Thanks Danine...I will PM you
    Strength does not come from physical capacity. It comes from an indomitable will. -Mahatma Gandhi

  5. #5
    <Social work may open up a wider range of career possibilities, but counselors receive much more intensive training in the actual art of therapy!>

    I absolutely agree with this. When I got my Bachelors in Social work many years ago I was put in a position of therapist/counselor and was not prepared or trained for such intense one on one with patients who had serious problems. My training was in resource referral, gathering information and referring patients on to the right place for their particular situation. Instead I was the one people were referred to.

    If your interest lies in counseling and working with SCI persons, Id say definitely go the counseling route instead of social work. If you want to be a referral source, a clearing house so to speak, go with social work.

    And as far as working with SCI persons, especially newly injured, I, from an AB standpoint with a son who is a para, think absolutely, definitely, I would choose you over an AB person for therapy. In fact, are you open for business yet?? )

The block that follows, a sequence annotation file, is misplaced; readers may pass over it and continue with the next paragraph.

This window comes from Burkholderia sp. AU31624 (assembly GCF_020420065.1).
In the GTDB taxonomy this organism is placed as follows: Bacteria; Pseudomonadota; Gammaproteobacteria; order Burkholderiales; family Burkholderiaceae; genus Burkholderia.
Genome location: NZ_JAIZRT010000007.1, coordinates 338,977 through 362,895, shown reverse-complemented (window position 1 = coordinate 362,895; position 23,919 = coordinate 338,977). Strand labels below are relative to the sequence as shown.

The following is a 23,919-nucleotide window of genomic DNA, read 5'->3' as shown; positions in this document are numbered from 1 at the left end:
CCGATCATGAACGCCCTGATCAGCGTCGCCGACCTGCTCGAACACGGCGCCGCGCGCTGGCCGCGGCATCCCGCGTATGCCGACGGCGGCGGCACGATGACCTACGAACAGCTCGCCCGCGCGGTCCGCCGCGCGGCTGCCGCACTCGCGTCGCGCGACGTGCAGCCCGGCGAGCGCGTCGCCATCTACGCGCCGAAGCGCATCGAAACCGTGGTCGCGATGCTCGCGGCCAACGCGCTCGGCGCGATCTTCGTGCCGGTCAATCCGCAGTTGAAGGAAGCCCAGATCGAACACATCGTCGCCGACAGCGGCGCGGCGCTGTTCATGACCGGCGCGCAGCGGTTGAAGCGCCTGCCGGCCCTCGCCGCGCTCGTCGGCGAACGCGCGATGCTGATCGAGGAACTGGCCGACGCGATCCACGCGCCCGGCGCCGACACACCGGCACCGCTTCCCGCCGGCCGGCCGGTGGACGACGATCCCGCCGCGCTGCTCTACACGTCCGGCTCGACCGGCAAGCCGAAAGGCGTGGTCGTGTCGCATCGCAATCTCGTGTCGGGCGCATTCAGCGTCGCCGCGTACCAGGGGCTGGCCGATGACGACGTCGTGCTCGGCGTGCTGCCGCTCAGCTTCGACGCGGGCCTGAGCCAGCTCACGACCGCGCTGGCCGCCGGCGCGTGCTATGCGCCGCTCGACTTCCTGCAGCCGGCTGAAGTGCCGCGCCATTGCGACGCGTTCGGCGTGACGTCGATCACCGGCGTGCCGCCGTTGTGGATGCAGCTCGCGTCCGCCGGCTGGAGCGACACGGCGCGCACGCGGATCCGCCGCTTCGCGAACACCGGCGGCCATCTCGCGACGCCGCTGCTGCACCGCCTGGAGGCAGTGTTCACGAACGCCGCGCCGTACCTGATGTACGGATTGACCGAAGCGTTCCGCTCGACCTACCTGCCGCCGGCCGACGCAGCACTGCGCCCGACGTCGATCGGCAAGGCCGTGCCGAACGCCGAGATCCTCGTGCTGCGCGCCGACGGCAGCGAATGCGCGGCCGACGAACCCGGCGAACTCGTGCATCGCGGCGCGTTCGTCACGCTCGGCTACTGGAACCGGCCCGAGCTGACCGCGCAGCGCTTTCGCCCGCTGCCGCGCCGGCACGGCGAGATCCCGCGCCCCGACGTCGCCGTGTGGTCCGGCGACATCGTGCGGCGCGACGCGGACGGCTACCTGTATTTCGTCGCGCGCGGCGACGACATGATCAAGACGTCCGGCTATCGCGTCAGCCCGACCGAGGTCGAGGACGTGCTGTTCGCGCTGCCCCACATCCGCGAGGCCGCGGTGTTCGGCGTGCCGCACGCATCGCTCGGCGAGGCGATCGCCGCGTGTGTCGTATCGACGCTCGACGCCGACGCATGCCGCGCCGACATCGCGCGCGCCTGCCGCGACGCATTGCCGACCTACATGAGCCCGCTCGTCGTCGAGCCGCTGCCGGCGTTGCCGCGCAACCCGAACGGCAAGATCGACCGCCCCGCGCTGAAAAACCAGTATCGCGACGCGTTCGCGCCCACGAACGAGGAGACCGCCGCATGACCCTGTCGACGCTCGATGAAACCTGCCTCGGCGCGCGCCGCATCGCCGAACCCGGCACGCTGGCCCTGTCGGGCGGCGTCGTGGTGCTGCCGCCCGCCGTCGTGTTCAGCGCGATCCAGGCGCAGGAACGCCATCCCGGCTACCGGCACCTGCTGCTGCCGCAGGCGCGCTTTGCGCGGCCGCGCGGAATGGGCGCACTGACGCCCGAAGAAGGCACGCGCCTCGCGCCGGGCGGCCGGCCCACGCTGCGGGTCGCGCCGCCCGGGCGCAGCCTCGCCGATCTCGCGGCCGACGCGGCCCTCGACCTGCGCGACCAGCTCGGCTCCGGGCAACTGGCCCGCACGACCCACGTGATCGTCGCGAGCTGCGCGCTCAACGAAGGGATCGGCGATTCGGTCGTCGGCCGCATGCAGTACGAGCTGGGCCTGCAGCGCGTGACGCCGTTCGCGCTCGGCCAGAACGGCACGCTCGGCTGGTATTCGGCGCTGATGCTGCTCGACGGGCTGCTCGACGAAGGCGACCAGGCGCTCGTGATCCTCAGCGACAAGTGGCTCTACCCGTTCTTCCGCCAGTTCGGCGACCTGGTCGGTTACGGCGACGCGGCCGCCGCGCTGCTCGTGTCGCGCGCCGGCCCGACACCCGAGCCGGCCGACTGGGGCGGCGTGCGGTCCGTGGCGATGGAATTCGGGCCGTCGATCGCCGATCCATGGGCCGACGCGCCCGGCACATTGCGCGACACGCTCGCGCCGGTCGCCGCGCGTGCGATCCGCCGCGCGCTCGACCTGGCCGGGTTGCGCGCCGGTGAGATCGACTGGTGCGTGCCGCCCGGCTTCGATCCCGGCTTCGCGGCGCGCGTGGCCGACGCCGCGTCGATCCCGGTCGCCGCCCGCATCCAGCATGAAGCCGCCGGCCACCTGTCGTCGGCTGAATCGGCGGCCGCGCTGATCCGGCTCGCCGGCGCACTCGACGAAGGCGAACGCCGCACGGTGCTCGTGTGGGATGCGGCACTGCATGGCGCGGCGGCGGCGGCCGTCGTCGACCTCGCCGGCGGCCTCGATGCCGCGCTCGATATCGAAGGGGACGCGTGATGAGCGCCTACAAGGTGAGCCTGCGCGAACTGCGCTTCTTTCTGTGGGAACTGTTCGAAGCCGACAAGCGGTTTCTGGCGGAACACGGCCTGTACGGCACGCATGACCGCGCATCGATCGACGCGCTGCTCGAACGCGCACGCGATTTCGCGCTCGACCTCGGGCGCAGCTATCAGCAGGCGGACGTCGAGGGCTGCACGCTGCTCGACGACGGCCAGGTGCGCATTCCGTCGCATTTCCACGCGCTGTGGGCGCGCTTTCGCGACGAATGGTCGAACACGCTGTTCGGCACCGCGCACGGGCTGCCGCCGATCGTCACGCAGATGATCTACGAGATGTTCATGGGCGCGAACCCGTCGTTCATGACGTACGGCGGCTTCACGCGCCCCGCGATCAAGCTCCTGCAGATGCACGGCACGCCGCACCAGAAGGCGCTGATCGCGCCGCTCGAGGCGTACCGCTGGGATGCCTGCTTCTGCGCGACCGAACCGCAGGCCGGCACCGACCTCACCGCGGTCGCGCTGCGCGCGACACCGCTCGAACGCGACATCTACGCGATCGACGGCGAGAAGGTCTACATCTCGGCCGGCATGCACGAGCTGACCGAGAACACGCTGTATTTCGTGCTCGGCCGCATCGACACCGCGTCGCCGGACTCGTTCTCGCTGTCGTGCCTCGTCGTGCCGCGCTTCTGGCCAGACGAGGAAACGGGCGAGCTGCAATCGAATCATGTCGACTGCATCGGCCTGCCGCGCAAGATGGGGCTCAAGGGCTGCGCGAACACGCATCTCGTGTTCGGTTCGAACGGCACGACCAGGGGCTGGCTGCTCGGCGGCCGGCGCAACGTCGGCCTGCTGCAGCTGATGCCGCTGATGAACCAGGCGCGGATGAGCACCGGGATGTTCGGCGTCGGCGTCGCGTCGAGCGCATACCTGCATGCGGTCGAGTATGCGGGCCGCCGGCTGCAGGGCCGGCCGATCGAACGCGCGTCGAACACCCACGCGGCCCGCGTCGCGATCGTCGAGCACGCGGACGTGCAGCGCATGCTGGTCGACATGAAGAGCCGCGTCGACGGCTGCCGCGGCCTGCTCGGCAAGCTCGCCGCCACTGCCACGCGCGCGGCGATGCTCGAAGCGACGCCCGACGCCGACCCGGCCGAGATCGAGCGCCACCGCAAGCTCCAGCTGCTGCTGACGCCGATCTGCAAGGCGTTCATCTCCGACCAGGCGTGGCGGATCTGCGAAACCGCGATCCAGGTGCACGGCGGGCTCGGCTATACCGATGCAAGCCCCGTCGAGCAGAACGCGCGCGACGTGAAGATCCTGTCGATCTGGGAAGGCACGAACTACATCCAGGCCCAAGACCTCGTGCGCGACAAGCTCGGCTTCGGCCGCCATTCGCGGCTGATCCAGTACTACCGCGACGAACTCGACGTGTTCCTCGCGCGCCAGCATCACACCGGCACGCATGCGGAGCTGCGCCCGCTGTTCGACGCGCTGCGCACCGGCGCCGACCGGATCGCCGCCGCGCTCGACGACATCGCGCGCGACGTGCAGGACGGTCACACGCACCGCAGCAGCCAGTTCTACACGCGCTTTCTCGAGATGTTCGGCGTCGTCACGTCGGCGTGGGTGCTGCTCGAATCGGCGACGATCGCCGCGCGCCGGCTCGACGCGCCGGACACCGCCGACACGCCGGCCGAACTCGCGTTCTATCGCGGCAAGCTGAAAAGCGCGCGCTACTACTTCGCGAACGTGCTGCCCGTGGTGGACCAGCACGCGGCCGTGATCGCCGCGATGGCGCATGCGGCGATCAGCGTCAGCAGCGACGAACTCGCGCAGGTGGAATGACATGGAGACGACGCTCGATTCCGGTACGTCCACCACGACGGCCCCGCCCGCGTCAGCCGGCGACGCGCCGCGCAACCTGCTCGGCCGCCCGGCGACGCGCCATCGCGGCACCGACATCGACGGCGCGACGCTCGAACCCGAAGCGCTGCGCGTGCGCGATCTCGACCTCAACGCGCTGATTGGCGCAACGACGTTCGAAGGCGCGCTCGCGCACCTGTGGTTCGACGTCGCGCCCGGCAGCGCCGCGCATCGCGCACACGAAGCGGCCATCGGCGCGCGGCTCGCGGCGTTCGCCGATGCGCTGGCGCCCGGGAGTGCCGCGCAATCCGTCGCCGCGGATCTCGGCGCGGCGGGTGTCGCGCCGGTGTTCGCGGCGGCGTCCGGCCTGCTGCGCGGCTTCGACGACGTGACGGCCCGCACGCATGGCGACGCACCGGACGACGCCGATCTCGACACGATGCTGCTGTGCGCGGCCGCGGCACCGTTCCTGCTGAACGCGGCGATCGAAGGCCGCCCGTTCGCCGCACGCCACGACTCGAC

There are a number of alcohol/drug abuse programs which only hire recovering users for their programs. They feel you have to "walk the walk to talk the talk". Where I don't necessarily agree with this 100%, I truly feel people who have been there, done that have a tremendous amount of knowlege and experience to bring to the therapy arena - knowlege we just won't get anywhere else. I think you could be invaluable in helping not only newly injured but families understand the process of SCI.

  6. #6
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    All things being equal, I would pick one w/ sci. As you said, bettter chance that they would "get it".
    T7-8 since Feb 2005

  7. #7
    I agree. Sometimes it's hard to realize not all doctors "get it".

  8. #8
    Senior Member Aly's Avatar
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    Quote Originally Posted by Danine View Post
    Hi USCMolly,

    I have an MA in Counseling and I'm currently working on a Ph.D. in Counseling as well. I must admit that I am biased toward the Counseling profession as opposed to social work for people who want to become therapists. Social work may open up a wider range of career possibilities, but counselors receive much more intensive training in the actual art of therapy!

    Feel free to PM me if you want to ask more specific questions.
    I think it depends on the level of school and the schools focus the program has. I have both my BSW and MSW and am looking into starting my supervision for my LCSW. I think it also has to do with your thirst for knowledge and things of that nature. I am always looking for new conferences to attend, reading psychology material and trying to look into new or new to me therioes.